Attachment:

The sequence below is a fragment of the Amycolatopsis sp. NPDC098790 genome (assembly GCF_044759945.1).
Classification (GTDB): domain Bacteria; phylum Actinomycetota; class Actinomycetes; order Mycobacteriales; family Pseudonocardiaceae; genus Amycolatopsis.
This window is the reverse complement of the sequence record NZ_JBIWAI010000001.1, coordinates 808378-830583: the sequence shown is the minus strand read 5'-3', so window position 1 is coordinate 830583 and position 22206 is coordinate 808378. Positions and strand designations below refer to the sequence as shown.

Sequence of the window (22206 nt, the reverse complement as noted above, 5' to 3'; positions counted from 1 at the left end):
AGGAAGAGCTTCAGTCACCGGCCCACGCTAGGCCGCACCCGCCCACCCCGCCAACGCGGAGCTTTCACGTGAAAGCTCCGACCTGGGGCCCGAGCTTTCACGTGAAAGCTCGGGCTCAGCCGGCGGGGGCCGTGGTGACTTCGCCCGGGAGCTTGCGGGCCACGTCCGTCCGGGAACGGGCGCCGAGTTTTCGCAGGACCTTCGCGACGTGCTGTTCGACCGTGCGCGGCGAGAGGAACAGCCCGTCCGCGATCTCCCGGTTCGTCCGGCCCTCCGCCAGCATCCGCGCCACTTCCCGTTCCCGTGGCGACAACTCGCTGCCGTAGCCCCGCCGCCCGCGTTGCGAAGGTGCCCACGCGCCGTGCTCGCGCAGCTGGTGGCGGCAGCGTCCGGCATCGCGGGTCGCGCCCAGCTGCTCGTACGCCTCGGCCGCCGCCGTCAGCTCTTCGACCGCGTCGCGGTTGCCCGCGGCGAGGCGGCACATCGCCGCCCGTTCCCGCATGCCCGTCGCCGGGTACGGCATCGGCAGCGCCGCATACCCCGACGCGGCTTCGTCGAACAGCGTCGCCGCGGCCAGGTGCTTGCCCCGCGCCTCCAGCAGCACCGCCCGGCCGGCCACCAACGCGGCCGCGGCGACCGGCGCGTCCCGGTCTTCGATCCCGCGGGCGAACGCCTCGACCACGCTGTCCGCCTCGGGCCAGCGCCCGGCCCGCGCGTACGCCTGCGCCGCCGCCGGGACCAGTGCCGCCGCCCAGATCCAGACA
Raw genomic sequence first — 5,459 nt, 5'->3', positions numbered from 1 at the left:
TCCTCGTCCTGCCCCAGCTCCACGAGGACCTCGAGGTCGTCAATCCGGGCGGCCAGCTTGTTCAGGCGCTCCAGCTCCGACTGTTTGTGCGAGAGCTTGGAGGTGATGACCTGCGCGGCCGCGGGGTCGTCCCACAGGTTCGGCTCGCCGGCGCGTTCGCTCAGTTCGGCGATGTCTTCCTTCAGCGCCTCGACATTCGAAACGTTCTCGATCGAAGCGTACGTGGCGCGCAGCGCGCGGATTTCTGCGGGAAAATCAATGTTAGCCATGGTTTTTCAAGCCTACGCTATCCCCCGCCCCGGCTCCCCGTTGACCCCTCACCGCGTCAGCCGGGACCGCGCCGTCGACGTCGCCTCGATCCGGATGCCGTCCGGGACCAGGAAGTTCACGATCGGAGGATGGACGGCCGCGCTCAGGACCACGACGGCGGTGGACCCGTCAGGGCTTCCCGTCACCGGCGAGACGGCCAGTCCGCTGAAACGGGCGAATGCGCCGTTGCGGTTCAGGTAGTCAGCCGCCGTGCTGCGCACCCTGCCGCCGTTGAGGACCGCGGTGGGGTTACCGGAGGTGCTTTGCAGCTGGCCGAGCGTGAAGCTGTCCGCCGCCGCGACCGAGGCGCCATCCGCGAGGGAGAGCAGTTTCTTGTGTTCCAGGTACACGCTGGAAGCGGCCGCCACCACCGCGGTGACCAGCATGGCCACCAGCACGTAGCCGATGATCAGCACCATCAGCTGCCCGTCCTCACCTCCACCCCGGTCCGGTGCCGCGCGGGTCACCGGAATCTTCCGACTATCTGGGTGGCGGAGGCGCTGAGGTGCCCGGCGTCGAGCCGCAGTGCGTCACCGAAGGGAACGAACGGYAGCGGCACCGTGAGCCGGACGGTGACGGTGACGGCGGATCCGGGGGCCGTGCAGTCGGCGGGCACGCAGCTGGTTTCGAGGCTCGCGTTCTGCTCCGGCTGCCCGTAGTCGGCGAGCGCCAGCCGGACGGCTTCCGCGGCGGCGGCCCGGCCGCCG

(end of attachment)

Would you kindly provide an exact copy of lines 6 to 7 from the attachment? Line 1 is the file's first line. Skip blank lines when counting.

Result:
Raw genomic sequence first — 5,459 nt, 5'->3', positions numbered from 1 at the left:
TCCTCGTCCTGCCCCAGCTCCACGAGGACCTCGAGGTCGTCAATCCGGGCGGCCAGCTTGTTCAGGCGCTCCAGCTCCGACTGTTTGTGCGAGAGCTTGGAGGTGATGACCTGCGCGGCCGCGGGGTCGTCCCACAGGTTCGGCTCGCCGGCGCGTTCGCTCAGTTCGGCGATGTCTTCCTTCAGCGCCTCGACATTCGAAACGTTCTCGATCGAAGCGTACGTGGCGCGCAGCGCGCGGATTTCTGCGGGAAAATCAATGTTAGCCATGGTTTTTCAAGCCTACGCTATCCCCCGCCCCGGCTCCCCGTTGACCCCTCACCGCGTCAGCCGGGACCGCGCCGTCGACGTCGCCTCGATCCGGATGCCGTCCGGGACCAGGAAGTTCACGATCGGAGGATGGACGGCCGCGCTCAGGACCACGACGGCGGTGGACCCGTCAGGGCTTCCCGTCACCGGCGAGACGGCCAGTCCGCTGAAACGGGCGAATGCGCCGTTGCGGTTCAGGTAGTCAGCCGCCGTGCTGCGCACCCTGCCGCCGTTGAGGACCGCGGTGGGGTTACCGGAGGTGCTTTGCAGCTGGCCGAGCGTGAAGCTGTCCGCCGCCGCGACCGAGGCGCCATCCGCGAGGGAGAGCAGTTTCTTGTGTTCCAGGTACACGCTGGAAGCGGCCGCCACCACCGCGGTGACCAGCATGGCCACCAGCACGTAGCCGATGATCAGCACCATCAGCTGCCCGTCCTCACCTCCACCCCGGTCCGGTGCCGCGCGGGTCACCGGAATCTTCCGACTATCTGGGTGGCGGAGGCGCTGAGGTGCCCGGCGTCGAGCCGCAGTGCGTCACCGAAGGGAACGAACGGYAGCGGCACCGTGAGCCGGACGGTGACGGTGACGGCGGATCCGGGGGCCGTGCAGTCGGCGGGCACGCAGCTGGTTTCGAGGCTCGCGTTCTGCTCCGGCTGCCCGTAGTCGGCGAGCGCCAGCCGGACGGCTTCCGCGGCGGCGGCCCGGCCGCCG